Her resignation was mutually agreed with both companies following Friday’s verdict on Post Office workers by the Court of Appeal, Sky News reported. Vennells was chief executive of the postal service from 2012 to 2019, during which several sub-postmasters were wrongly prosecuted.
“The decision was inevitable,” one boardroom colleague was reported as saying.
“She has been a diligent and effective director, but there was no way for her to stay on after the ruling – and It’s hard to see how she will ever be able to work again.”
The sub-postmasters had been accused of theft and false accounting because of faulty IT system, with some people ending up in prison despite being innocent.
The Court overturned criminal convictions for 39 people last week.
Over 700 sub-postmasters were prosecuted between 2000 and 2014 and the Post Office previously agreed a £58mln settlement with 550 of them, with most money going for legal costs.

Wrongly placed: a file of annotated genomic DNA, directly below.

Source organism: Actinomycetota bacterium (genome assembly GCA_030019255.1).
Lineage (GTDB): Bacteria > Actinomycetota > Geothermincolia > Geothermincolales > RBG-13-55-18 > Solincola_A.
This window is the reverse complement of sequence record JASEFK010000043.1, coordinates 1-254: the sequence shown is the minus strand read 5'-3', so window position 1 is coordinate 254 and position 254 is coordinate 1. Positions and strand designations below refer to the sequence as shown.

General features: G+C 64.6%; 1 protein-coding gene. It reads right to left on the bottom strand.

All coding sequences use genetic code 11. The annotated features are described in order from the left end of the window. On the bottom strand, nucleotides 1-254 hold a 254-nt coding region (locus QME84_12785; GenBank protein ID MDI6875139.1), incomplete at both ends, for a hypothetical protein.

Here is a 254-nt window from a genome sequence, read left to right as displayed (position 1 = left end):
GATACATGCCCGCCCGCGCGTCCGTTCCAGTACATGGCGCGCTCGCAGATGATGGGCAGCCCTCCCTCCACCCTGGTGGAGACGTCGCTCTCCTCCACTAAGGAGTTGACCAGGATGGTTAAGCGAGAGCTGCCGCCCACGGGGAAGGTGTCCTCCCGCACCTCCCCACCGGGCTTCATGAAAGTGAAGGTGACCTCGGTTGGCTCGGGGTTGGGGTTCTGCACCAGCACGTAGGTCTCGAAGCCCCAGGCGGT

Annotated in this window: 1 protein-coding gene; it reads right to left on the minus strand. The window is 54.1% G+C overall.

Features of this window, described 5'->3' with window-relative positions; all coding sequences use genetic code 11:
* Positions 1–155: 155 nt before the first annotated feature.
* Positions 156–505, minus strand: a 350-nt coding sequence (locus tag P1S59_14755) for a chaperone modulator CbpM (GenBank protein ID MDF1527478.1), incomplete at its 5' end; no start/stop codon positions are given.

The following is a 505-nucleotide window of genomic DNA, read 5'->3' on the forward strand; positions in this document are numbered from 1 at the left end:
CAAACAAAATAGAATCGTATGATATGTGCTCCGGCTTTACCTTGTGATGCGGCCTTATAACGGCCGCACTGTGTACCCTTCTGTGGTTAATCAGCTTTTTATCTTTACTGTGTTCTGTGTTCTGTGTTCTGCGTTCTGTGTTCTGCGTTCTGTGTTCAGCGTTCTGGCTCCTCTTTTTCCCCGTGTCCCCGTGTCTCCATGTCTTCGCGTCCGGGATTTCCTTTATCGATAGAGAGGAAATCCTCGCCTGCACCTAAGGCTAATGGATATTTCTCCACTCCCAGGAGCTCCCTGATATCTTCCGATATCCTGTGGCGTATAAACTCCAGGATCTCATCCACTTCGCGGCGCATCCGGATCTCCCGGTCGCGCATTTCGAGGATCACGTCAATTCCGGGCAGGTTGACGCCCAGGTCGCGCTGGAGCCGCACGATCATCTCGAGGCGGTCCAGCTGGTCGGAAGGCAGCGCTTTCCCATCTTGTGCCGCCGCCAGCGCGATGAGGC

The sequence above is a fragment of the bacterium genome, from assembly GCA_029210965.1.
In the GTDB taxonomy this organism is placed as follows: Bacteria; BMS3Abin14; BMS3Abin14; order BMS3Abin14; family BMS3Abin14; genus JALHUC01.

The Communication Workers Union is demanding a criminal investigation against Post Office bosses and for Vennells to hand her CBE in.
“I am truly sorry for the suffering caused to them as a result of the convictions which the Court of Appeal has today overturned,” Vennells commented on Friday.
“I fully support and am committed to co-operating with the ongoing Government Inquiry, as I did with last year’s Select Committee Inquiry.”
“I welcome the Court of Appeal’s decision to overturn the convictions of 39 former sub-postmasters in the Horizon dispute, an appalling injustice which has had a devastating impact on these families for years,” Prime Minister Boris Johnson said on Twitter.
“Lessons should and will be learnt to ensure this never happens again.”